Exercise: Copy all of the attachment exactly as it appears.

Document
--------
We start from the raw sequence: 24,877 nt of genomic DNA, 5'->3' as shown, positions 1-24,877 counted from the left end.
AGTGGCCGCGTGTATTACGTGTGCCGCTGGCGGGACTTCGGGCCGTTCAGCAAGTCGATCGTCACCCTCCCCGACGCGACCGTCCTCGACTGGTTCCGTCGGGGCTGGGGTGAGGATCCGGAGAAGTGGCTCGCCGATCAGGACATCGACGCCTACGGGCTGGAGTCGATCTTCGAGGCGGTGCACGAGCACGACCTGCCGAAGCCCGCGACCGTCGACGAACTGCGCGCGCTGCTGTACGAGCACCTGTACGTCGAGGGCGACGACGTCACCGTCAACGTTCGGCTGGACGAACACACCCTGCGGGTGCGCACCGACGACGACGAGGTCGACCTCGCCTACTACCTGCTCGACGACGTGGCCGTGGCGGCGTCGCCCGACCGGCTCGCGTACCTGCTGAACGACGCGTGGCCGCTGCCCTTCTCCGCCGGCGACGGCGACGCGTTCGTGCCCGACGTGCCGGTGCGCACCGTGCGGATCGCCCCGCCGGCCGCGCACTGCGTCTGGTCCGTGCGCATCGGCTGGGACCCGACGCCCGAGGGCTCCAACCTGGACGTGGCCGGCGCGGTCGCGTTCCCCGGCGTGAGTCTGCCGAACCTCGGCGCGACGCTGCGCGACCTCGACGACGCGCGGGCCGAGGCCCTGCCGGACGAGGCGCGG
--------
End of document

We start from the raw sequence: 24,877 nt of genomic DNA, 5'->3' as shown, positions 1-24,877 counted from the left end.
AGTGGCCGCGTGTATTACGTGTGCCGCTGGCGGGACTTCGGGCCGTTCAGCAAGTCGATCGTCACCCTCCCCGACGCGACCGTCCTCGACTGGTTCCGTCGGGGCTGGGGTGAGGATCCGGAGAAGTGGCTCGCCGATCAGGACATCGACGCCTACGGGCTGGAGTCGATCTTCGAGGCGGTGCACGAGCACGACCTGCCGAAGCCCGCGACCGTCGACGAACTGCGCGCGCTGCTGTACGAGCACCTGTACGTCGAGGGCGACGACGTCACCGTCAACGTTCGGCTGGACGAACACACCCTGCGGGTGCGCACCGACGACGACGAGGTCGACCTCGCCTACTACCTGCTCGACGACGTGGCCGTGGCGGCGTCGCCCGACCGGCTCGCGTACCTGCTGAACGACGCGTGGCCGCTGCCCTTCTCCGCCGGCGACGGCGACGCGTTCGTGCCCGACGTGCCGGTGCGCACCGTGCGGATCGCCCCGCCGGCCGCGCACTGCGTCTGGTCCGTGCGCATCGGCTGGGACCCGACGCCCGAGGGCTCCAACCTGGACGTGGCCGGCGCGGTCGCGTTCCCCGGCGTGAGTCTGCCGAACCTCGGCGCGACGCTGCGCGACCTCGACGACGCGCGGGCCGAGGCCCTGCCGGACGAGGCGCGG